I consider myself a craftsman in that I dedicate myself to my work. I’m probably a few steps short of a perfectionist (though that terms has been applied to me in the past) and while I may not know best any newfangled idea or technique must convince me of its value before I’ll give it a second look. I pride myself in creating the best work I am capable of.
But reality does not always give me the luxury of doing so. While a craftsman would prefer having ample time and resources to work on their projects, the real world cannot always accommodate this. In most cases it’s “now or preferably yesterday!”
One particular morning, as I was eating my breakfast of oatmeal and almond milk, I realized I had forgotten to bring my iPad with me. Deprived of morning entertainment, I picked up the box of almond milk and started reading the label (yes kids, that’s what we did to entertain ourselves before tablets and smart phones). Something on the box caught my eye — proudly displayed on the side was a bold, star-burst proclamation that the almond milk in my hands was made with 98% Australian ingredients.
So that got me thinking: What would a 100% Bruneian Website look like?
I support the separation of presentation from structure.
I think it’s admirable we’re moving towards code reuse and modularity.
I’m all for using HTML tables for data and not for page layouts.
This is the perfect world I strive for in building websites. But we don’t live in a perfect world. We live in a messy world where clients want visible changes immediately and we’re working within parameters of time, money and energy that we have no control over.
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You’re not a real website designer or developer until you learn to hate GoDaddy. I joke but GoDaddy doesn’t have the rosiest of reputations among seasoned designers & developers. Recent news of GoDaddy acquiring ManageWP (a popular service to manage multiple WordPress websites) has kicked up #WPdrama dust and once again stirred the GoDaddy hate.
Designmodo has a quick overview of what to expect in Bootstrap 4. My initial thoughts:
- Moving from Less to Sass. Crap, now I gotta learn Sass and set up my development environment to support it.
- Grid System based on ems instead of pixels. Nice.
- Dropped support for IE8. OK, whatever…
- Dropped Glyphicons. Uh… please announce a replacement.
- Optional Flexbox. Yesssssss…
- Cards as a new component. Nice.
My biggest gripe is easily having to switch to Sass. Ah well, I’ll live.
They say “Don’t re-invent the wheel.” It’s pretty sound advice but you should probably know the different kinds of wheels you can choose from. And because it had been a while since I’d experimented with third-party libraries, I decided to mess around with Google’s Material Design Lite framework.
A while back I made a post stressing the importance of providing users with all available options when offering a choice. A few days ago I was filling out an online form and was presented with these options:
That’s when it hit me that society (for the most part) has started to recognize gender identity beyond the usual Male or Female. It just blew my mind to think that such grand debates have finally come down to the everyday level of implementation. Trippy.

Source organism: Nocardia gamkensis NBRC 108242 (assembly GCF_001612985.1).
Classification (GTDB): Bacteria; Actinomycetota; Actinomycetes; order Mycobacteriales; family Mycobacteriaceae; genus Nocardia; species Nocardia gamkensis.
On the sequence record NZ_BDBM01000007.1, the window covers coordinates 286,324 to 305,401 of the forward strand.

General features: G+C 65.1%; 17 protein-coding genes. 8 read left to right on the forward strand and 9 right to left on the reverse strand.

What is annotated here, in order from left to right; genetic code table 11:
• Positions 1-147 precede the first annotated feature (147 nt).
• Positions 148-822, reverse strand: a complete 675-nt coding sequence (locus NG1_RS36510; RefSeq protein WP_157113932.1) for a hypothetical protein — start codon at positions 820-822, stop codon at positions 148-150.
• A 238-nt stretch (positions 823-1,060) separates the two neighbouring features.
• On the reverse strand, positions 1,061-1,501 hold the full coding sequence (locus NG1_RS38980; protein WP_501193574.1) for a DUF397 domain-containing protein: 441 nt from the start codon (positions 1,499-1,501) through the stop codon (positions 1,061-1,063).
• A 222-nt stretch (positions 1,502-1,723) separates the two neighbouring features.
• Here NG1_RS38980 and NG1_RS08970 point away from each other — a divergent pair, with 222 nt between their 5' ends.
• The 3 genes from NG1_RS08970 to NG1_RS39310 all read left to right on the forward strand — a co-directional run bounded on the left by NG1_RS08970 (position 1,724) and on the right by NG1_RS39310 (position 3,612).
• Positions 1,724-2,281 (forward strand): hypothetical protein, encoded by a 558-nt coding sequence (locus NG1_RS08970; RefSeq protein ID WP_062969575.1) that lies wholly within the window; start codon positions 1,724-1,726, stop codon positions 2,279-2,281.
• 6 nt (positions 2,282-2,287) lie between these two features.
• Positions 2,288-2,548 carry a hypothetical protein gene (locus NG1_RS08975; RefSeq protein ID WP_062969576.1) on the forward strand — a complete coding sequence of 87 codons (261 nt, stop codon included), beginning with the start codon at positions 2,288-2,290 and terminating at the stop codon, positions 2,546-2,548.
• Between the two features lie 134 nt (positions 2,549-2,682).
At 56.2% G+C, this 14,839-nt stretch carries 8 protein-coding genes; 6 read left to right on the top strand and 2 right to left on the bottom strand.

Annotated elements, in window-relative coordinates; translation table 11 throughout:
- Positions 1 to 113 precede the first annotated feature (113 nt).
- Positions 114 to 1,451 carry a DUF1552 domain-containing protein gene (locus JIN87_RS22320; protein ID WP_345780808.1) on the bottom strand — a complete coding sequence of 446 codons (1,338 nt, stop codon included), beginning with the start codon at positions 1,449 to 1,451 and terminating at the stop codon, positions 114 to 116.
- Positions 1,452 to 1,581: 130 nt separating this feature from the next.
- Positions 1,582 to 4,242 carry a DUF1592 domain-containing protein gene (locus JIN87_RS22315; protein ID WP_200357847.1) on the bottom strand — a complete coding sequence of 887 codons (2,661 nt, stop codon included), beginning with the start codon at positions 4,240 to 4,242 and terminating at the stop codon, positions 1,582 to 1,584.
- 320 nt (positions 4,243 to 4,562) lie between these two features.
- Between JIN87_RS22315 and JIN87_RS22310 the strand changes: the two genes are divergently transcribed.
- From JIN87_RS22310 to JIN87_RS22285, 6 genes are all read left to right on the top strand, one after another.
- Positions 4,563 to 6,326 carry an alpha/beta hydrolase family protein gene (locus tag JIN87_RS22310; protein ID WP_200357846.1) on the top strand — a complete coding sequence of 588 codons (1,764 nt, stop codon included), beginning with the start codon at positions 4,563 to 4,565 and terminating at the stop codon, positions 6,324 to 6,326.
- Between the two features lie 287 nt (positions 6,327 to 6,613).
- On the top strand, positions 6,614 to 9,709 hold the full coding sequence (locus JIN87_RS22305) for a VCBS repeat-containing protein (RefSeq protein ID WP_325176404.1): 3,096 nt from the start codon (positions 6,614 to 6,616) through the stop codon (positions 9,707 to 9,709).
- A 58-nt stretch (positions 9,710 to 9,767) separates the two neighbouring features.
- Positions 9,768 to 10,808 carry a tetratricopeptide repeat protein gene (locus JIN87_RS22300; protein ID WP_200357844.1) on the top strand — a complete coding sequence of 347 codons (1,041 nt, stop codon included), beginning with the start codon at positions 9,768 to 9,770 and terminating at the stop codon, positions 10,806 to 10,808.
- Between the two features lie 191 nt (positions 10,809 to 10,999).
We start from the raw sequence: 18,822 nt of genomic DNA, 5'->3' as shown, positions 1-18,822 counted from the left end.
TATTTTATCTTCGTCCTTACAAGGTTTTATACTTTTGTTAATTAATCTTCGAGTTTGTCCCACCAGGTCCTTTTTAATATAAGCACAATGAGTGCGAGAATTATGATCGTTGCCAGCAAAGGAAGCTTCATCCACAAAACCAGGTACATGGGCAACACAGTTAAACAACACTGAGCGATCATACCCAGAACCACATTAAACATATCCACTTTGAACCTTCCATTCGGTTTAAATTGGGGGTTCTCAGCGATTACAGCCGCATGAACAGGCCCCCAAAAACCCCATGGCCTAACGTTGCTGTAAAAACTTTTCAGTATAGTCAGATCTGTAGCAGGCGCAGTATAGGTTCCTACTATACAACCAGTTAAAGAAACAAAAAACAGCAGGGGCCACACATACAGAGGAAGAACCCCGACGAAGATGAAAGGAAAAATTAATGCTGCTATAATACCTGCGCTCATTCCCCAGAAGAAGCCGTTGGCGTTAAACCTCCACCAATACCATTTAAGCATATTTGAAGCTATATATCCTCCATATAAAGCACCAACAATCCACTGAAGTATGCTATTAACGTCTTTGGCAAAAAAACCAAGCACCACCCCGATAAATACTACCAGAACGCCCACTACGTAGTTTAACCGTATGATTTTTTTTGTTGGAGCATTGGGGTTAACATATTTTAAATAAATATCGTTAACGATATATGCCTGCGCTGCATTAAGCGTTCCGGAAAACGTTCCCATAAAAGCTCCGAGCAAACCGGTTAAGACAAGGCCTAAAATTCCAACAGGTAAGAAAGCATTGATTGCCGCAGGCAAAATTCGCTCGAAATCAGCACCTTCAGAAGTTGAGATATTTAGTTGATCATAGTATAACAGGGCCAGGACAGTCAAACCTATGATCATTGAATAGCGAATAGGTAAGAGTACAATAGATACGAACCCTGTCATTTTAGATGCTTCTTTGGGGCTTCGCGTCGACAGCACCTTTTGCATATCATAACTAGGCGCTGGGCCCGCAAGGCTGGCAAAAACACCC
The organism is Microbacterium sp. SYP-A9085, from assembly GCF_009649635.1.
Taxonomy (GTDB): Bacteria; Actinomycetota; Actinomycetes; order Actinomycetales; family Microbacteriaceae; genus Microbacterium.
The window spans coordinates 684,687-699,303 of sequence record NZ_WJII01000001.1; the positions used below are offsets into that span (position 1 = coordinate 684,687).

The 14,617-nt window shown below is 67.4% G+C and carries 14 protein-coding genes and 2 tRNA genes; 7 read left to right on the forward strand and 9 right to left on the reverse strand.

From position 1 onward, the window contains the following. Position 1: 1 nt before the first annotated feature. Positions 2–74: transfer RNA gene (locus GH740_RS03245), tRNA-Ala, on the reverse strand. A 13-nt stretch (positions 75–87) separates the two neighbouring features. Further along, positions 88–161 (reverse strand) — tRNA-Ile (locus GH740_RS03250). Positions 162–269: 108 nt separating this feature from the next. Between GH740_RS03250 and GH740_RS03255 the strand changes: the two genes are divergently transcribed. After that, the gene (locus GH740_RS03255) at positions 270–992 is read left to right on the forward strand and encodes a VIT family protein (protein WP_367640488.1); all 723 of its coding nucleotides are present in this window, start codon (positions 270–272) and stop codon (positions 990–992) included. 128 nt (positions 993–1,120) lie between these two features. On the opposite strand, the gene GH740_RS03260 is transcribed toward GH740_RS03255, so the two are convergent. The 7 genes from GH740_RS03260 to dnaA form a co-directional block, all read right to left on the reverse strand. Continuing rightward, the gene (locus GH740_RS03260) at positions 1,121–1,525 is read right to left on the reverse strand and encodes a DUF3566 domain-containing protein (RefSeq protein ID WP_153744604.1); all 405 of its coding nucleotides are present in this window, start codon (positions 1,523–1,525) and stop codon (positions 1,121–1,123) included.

In late 2014 I participated in the BSB International Marathon organized by the Brunei Athletics Association. How did I do? I’m glad you asked 🙂 I placed 33rd out of the 127 runners in my category and covered 5km in 32 minutes 28 seconds, a personal best.
Despite the issues that plagued the marathon, I think a hearty “Congratulations” is in order to the Brunei Athletics Association. I’m sure they will take the lessons learned to heart and do even better next time. That said, there are a few website matters we can scrutinize and draw reminders from.
At the risk of giving away my age I’d like to share an anecdote. Over 10 years ago when I was playing around with magic & illusions, an experienced magician said to me that he didn’t consider himself a magician but rather a story-teller; each routine in his repertoire of illusions had a different story to tell the audience.
[Sway] is a new way for you to create a beautiful, interactive, web-based expression of your ideas, from your phone or browser. It is easy to share your creation and it looks great on any screen … Sway helps you focus on the human part: your ideas and how they relate to each other. Sway takes care of the design work—a Sway is ready to share with the world as soon as it is born.
Perhaps it is no coincidence that lately I’ve also been looking into the Aesop Story Engine, a WordPress plugin which positions itself as a way for website authors to
write stories instead of code.
I see this as the next stage of website development. We went from hand-coding
HTML to making use of WYSIWYG editors and Content Management Systems. But these were all aimed at the technical aspects of building a website. Using your content to tell a story or create a narrative has often been left by the wayside or given to branding experts and the marketing department. I for one am glad that tools are being developed to help streamline the way we pull information from different sources and present our created stories through different channels.
Content has always been king. It’s time we dressed it up and paraded it on the catwalk.
I have a feeling Jakob Nielsen may balk at this design but I like it all the same.
When you go to the University of Cambridge’s Research section you’ll be greeted with this menu in the sidebar:
Pretty standard fair. But click on any link under Research at Cambridge…
and you get something that looks like the fair-headed child of a menu and breadcrumbs. The pages higher in the menu hierarchy have upward pointing arrows signalling “click me for a higher-level view” while also having a downward pointing nub that invites the user to drill deeper.